While I agree with the author in principal, it comes across as a bit of China-baiting because he belittles the West's own dissenters.

Dissent is an essential characteristic of a thriving democracy. But China is not a democracy - it is a developing country, and I suspect the majority of the population freedom from hunger is more urgent than freedom of expression.

A Scheme for Embezzlement

 You may appeciate this one Jay:


Floating Exchange Rates: A Scheme for Embezzlement

Milton Friedman’s theory of floating exchange rates, on which the international monetary system has been based since 1971, has given rise to a coercive regime in the sense that IMF statutes forbid member countries to stabilize the value of their currencies. A country attempting to do that is branded “a currency manipulator” and is threatened with trade sanctions. The prohibition is understandable. It is designed to protect the scheme whereby the dollar balances of the surplus countries are stealthily embezzled. It works as follows..

Li Xiangyang - US "tomb maker"

Is Race Baiting Now an Official Policy Tool of US Bankers?

When the momentum of the masses gravitates toward the truth,those that desire to suppress it have always resorted to smoke and mirrors todivert the people’s attention away from the truth and to channel their focusinto avenues that waste their energies. But bankers and politicians have justcrossed the line, specifically Tim Geithner. Tim Geithner is now using morallydisgusting tactics of race baiting to draw attention away from Central Banks’ destructivepolicies of massive currency devaluation as the cause of people’s grief andmisery in an attempt to misdirect the focus of their anger away from the trueculprit of bankers to the convenient scapegoat of “foreigners”.
There has been no greater damage doneto the global economy than the US Federal Reserve’s consistent and artificialdevaluation of the US dollar for 98 years but yet there has not been oneAmerican banker, not one American politician, and not one American mainstreamjournalist that has the balls to tell the truth instead of taking the cowardlyroute of blaming foreigners for our problems (with the exception of Ron Paul).

The complete piece can be read here.


And this: The Donkey in the China Shop


As well, China will be able to off-load even more toxic dollars, by buying gold as a tangible asset instead with her greenbacks. I cannot imagine the look on President Obama's face further down the line when, in complete and utter frustration and consternation, he demands answers as to why this is happening from his scheming economic experts....Better, I would think, to consult Sun Tzu.

After China agrees to raising her Yuan month by month, and if she is indeed playing her own subtle game of "spot the invisible peg", this will be easy to observe and prove. Just watch the gold price go steadily up and up, breaking through all barriers from China's persistent gold purchases.

After this warm-up play, then the desperate American Government will have no other choice but to initiate trade protectionist wars on China. This will probably be much more painful for the US than China, because the American Govt is working against a stacked deck, with a weak and crippled hand to boot. And bluffing wont work either.

Obama has grossly overplayed a very weak hand. The US has never been in a weaker bargaining position - all the trump cards are in the Chinese hand.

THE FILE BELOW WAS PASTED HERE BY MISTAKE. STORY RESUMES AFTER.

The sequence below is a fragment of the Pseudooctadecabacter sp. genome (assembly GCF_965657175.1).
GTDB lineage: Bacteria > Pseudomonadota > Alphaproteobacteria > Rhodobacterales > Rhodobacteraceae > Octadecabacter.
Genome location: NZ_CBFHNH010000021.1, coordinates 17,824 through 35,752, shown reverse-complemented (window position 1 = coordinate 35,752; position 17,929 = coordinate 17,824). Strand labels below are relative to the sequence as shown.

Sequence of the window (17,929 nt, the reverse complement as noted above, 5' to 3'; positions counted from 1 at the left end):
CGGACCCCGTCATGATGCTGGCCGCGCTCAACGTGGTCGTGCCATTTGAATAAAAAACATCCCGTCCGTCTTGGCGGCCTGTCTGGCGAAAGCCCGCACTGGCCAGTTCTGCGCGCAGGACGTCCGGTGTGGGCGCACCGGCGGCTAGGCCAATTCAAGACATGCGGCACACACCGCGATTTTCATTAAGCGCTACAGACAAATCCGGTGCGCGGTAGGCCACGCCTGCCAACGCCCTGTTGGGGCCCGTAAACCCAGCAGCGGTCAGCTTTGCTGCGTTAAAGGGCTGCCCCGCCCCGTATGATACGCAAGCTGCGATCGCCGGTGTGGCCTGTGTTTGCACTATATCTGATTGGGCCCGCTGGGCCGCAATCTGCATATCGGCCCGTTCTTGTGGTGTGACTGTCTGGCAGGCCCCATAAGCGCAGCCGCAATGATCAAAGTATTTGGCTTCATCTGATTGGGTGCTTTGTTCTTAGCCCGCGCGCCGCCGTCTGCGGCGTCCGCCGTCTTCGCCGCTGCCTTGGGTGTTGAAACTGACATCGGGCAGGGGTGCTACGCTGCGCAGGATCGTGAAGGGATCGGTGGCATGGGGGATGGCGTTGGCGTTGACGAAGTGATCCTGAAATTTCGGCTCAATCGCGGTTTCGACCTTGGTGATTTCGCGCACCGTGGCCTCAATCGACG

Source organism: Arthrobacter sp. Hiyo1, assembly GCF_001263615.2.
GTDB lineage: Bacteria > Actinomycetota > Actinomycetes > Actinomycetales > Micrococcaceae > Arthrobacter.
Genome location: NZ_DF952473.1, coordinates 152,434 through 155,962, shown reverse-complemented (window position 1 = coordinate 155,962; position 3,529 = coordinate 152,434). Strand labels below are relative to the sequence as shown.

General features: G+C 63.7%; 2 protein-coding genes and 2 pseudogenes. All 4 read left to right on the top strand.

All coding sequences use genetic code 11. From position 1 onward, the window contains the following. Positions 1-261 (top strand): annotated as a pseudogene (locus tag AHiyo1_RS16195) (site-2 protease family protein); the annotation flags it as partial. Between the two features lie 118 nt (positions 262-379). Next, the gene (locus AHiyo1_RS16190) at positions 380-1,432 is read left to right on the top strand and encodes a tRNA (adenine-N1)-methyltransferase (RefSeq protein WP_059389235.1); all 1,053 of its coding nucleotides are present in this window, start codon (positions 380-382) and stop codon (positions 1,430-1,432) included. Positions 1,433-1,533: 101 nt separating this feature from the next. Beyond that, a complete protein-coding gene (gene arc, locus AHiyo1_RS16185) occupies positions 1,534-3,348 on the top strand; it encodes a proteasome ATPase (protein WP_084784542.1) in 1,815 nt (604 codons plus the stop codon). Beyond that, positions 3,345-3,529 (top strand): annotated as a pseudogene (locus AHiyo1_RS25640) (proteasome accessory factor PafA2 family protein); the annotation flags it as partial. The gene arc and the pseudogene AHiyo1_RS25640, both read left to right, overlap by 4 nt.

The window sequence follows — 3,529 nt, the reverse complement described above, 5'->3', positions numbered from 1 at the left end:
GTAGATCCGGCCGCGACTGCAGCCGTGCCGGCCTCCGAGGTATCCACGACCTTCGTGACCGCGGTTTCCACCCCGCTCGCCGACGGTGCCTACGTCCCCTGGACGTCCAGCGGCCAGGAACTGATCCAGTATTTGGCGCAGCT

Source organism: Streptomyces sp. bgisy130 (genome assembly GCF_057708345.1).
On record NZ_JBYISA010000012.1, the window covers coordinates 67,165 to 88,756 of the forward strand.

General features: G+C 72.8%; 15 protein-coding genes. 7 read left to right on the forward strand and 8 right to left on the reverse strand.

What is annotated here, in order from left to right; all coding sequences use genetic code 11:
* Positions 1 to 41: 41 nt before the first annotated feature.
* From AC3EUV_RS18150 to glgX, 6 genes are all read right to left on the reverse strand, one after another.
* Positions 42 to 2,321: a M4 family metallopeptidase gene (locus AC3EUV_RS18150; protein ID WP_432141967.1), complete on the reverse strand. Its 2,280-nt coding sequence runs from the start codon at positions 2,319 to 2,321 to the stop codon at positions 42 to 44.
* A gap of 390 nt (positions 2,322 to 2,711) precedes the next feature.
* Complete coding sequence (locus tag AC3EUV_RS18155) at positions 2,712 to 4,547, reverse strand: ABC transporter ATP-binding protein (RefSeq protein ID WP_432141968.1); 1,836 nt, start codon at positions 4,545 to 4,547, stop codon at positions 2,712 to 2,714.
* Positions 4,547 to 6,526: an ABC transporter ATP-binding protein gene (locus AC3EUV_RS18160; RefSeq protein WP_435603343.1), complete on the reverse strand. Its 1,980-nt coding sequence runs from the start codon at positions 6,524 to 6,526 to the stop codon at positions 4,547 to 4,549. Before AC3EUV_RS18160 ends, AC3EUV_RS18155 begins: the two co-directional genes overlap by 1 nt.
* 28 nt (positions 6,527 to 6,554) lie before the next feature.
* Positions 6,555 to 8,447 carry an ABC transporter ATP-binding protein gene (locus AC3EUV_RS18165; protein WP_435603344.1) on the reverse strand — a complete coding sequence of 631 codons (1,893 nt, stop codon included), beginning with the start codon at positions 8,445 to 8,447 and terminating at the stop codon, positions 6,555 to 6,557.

Currency wars - the new boogie man-chu

 It is interesting that there has been much attention paid to the renmimbi lately and the current US legislation speaks heaps; especially when the US is in deep financial poo owing to massive fraud and the alphabet soup of bailouts etc.. But Obama doesn't mention that, he claims it's about making exports competitive and the creation of jobs - hahaha.

But is the renmimbi undervalued, or is this just a desperate attempt by the US to coerce China into accepting less dollars in payment of their debt. Besides the biggest US export to China is trash. Anybody holding US debt may be a little concerned with the current devaluation of the dollar.

When one considers the profit margins in China it becomes obvious that an upward revaluation of the renmimbi would be industrial suicide. At best, companies are returning around a 2%  profit; so why would China rob itself of a wafer thin profit.

It has also not been lost on China that one of the contributing factors in Japan's financial demise was the Plaza Accord, a contributing factor to asset inflation and the lost decade. In short the US needed to balance its books so twisted a few arms to get their way - as usual.

China knows perfectly well the US will default on it's debt, one way or the other; that is why they are going hell for leather in converting that debt into material wealth and geopolitical insurance: think Greece for example.

Why would China assist in the bail out of Greece when anybody who has been paying attention knows that Greece can't pay them back. Maybe one day Greece may trade a naval port to retire that debt - the new economic hit men? A new American (military) empire?

Who knows but it seems that the recent US legislation is nothing more than an impotent smoke screen to create a new boogie man, to distract and unite the plebs.

China hasn't caused America's problems - America has.

The reality for Australia is that if China goes down, so will we - big time.

Thanks Jay for your contribution.

Currency Manipulation

It's interesting, my understanding of capitalist economic theory is that it is in the interest of a country not to manipulate a currency, that they will inevitably lose - that it is best for the currency to find its own level. That state manipulation leads to a Black Wednesday.